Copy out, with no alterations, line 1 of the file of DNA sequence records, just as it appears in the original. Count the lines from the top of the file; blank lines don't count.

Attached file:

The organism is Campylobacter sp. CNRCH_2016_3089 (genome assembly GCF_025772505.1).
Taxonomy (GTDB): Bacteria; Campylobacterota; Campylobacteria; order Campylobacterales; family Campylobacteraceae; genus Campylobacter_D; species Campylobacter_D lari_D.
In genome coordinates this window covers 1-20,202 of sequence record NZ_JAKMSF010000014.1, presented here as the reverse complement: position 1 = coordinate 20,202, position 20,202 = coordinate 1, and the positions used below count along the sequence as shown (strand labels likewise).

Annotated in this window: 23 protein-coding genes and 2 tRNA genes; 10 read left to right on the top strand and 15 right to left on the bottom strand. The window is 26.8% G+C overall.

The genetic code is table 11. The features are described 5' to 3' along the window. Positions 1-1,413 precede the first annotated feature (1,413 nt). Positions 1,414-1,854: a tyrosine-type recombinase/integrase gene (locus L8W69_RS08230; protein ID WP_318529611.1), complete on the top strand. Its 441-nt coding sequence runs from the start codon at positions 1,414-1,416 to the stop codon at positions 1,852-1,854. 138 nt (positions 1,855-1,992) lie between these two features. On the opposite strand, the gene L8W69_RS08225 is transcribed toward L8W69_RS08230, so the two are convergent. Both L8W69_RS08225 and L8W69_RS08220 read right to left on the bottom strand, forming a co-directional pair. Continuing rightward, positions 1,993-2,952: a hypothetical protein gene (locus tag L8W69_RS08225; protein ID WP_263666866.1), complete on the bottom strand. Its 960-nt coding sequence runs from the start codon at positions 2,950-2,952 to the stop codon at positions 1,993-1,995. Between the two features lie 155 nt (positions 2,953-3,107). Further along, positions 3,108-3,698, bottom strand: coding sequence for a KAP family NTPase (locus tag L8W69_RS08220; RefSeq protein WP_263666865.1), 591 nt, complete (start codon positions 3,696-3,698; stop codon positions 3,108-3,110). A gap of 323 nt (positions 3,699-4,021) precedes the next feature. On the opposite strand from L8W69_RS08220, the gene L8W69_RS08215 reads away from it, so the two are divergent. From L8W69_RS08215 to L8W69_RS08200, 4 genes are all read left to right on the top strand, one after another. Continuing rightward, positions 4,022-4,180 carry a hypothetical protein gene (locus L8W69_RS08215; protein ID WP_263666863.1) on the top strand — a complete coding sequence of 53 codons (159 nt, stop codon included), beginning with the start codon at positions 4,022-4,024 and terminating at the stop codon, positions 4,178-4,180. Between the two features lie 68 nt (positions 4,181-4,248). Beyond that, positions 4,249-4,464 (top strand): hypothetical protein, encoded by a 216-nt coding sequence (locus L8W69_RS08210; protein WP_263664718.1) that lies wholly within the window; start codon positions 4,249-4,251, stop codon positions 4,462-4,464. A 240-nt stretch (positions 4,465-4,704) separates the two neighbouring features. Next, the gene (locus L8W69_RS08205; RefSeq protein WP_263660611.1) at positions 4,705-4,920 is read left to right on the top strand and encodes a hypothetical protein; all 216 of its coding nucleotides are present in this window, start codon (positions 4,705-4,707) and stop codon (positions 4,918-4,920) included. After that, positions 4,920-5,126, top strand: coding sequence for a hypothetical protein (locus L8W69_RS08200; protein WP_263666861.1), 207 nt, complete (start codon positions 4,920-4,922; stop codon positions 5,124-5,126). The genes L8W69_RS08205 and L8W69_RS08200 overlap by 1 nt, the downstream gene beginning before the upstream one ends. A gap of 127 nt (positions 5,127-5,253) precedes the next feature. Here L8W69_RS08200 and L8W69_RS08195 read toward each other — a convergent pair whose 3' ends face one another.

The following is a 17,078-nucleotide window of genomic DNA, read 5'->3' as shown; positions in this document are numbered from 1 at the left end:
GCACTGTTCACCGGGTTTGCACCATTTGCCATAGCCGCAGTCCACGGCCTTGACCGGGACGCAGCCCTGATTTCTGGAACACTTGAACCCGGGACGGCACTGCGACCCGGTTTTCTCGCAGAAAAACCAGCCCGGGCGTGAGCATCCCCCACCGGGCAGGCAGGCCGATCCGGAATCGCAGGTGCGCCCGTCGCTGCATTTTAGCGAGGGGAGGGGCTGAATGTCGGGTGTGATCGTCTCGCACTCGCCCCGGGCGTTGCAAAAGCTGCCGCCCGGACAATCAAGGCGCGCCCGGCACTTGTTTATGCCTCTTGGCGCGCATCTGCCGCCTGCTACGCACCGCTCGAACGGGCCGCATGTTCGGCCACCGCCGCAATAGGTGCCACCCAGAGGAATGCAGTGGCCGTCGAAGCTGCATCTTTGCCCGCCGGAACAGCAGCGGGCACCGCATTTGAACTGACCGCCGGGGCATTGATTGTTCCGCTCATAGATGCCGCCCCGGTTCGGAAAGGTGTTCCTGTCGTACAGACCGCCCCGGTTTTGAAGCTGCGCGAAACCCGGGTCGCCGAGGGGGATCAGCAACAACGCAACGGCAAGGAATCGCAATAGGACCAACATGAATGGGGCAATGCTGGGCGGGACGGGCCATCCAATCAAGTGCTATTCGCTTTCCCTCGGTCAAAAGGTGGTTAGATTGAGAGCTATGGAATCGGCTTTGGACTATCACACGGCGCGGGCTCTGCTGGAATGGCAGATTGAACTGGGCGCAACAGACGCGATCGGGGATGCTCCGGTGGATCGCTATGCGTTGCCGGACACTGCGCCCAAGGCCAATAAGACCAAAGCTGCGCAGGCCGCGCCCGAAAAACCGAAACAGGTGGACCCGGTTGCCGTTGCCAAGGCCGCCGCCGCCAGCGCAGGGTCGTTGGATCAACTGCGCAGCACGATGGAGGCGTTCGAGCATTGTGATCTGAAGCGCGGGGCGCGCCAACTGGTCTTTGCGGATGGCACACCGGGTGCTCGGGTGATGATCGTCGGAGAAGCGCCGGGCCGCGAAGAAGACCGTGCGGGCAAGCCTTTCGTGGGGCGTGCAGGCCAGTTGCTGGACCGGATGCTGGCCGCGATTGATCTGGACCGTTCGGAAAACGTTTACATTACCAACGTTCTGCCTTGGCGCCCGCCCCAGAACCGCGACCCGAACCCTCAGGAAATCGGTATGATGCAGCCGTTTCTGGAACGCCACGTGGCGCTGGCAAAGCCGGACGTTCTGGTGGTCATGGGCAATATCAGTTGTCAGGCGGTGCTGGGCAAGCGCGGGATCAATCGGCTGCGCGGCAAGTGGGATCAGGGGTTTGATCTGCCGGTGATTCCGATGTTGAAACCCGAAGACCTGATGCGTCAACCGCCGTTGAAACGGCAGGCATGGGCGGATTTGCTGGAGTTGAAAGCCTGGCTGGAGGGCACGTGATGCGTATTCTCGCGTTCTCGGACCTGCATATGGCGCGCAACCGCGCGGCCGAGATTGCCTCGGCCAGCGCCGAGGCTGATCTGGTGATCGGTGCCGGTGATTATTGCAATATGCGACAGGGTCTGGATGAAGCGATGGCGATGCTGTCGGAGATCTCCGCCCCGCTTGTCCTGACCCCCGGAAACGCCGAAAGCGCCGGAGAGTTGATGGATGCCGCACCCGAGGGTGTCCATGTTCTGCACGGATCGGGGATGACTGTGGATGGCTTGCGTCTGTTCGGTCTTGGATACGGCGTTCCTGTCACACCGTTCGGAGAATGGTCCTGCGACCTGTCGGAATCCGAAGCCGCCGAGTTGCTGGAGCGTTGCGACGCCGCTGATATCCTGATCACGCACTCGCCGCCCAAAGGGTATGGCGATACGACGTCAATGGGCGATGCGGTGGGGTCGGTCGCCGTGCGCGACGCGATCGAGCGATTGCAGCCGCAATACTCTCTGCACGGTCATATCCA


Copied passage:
The organism is Campylobacter sp. CNRCH_2016_3089 (genome assembly GCF_025772505.1).